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131 Outcome of filipino children with lupus nephritis treated with a modified treatment regimen using cyclophosphamide
  1. MT Collante and
  2. C Bernal
  1. University of Santo Tomas Hospital, Department of Pediatrics- Section of Paediatric Rheumatology, Manila, Philippines

Abstract

Background and Aims The current therapeutic strategy for childhood-onset lupus nephritis (LN) involves an induction phase, aiming to promote remission, and a maintenance phase control disease and prevent relapses. Various regimens have been used worldwide, which differ in drug of choice and dosage, and duration of the induction and maintenance phases. This study evaluated treatment outcome and adverse event occurrence in Filipinos with childhood-onset LN.

Methods Medical records of patients diagnosed with childhood-onset LN who received an extended induction phase of 9 months followed by a maintenance phase of 5 quarterly intravenous cyclophosphamide pulses from year 2006 to 2014 at the University of Santo Tomas Hospital were reviewed.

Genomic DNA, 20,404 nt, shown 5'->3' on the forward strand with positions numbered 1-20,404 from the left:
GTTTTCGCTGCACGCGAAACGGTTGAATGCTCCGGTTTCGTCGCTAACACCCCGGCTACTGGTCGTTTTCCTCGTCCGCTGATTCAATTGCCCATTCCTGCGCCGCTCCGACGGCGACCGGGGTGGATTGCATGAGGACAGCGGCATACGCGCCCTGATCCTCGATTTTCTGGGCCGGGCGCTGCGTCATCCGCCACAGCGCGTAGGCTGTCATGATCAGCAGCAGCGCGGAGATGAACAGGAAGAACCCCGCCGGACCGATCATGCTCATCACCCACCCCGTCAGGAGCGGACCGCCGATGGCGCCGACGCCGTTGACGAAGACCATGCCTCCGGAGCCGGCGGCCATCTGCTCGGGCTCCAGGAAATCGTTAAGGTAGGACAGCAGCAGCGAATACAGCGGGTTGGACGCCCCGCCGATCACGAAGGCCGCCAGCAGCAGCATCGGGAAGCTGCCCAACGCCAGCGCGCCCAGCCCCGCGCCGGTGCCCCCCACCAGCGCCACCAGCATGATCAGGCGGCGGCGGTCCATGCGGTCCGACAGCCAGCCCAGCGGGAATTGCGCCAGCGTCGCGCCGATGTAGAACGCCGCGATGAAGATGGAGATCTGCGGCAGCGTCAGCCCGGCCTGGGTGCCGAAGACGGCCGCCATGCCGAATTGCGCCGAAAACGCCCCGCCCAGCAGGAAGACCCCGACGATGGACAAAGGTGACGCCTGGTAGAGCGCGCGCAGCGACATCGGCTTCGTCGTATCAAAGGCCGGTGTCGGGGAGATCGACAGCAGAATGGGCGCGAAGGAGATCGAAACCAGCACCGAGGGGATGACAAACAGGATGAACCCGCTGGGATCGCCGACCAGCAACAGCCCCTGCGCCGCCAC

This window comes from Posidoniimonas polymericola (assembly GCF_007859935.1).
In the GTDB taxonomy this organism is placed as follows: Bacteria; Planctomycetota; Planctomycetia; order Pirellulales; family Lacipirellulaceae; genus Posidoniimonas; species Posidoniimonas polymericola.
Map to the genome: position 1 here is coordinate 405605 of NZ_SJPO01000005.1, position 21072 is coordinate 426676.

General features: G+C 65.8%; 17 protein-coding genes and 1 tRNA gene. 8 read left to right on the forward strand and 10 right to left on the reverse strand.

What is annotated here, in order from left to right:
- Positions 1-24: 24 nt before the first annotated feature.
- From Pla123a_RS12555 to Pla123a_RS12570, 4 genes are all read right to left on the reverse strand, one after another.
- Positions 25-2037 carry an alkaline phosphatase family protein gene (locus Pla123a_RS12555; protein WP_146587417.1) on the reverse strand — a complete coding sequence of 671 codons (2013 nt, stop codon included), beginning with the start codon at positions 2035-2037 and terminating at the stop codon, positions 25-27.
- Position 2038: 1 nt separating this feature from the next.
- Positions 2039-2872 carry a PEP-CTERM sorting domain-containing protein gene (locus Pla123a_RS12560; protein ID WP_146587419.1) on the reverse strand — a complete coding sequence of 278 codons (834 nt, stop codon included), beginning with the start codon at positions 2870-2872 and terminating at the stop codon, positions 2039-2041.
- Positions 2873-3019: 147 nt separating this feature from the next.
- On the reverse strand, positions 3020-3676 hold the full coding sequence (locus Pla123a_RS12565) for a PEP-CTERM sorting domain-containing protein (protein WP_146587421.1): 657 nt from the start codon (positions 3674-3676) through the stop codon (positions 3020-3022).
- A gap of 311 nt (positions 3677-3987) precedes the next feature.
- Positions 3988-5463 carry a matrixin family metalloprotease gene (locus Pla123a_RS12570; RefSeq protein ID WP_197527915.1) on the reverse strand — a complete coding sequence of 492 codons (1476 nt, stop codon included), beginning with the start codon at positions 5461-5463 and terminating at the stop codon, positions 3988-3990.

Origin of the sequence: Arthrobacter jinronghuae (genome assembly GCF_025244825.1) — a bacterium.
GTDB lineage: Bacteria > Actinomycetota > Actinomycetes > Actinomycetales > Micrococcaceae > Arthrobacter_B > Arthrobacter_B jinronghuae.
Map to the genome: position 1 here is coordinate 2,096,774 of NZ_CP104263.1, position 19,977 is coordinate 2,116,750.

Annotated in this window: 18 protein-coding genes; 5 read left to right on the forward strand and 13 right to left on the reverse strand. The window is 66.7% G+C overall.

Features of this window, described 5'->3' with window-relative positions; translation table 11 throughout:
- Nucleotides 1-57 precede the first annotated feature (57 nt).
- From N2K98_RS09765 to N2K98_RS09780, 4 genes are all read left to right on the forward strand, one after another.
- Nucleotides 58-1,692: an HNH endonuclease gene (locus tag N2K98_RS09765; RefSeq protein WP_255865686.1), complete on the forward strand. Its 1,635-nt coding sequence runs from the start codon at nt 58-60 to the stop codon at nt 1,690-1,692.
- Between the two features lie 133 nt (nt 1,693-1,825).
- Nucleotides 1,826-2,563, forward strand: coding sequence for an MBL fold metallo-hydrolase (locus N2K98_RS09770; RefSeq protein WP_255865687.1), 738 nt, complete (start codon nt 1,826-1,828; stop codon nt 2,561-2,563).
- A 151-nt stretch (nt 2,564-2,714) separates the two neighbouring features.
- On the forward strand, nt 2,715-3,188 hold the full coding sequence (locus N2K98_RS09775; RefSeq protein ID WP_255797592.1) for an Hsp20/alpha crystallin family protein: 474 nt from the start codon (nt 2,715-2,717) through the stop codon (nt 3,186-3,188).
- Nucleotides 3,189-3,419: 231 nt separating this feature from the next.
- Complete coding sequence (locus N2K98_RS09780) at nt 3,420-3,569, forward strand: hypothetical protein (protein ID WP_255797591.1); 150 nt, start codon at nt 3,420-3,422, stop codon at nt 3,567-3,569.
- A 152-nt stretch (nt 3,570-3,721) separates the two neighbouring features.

Results Nineteen patients completed the modified regimen (94.7% female, mean age 11.2+3.7 years at lupus diagnosis, mean LN duration to completion of treatment 30.6+5.2 months). At 9 months, 47.4% (9/19) reached complete remission, and 52.6% (10/9) were in partial remission. After 9 monthly and 5 quarterly pulses, 94.7% (18/19) was with complete treatment response. One patient relapsed during the maintenance phase and was with partial response at the end of treatment. The random urine protein:creatinine ratio and disease activity were significantly improved in all 19 patients. Treatment failure was not noted in any of the patients at the end of maintenance phase and at completion. Reported adverse events were gastrointestinal symptoms (100%), mild infections (94.7%), alopecia (89.5%), severe infections (10.5%), menstrual irregularities (33.3%), and hematologic disturbances (26.3%).

Conclusions A modified regimen of 9 monthly and 5 quarterly cyclophosphamide pulses may be an effective therapeutic option for childhood-onset LN.

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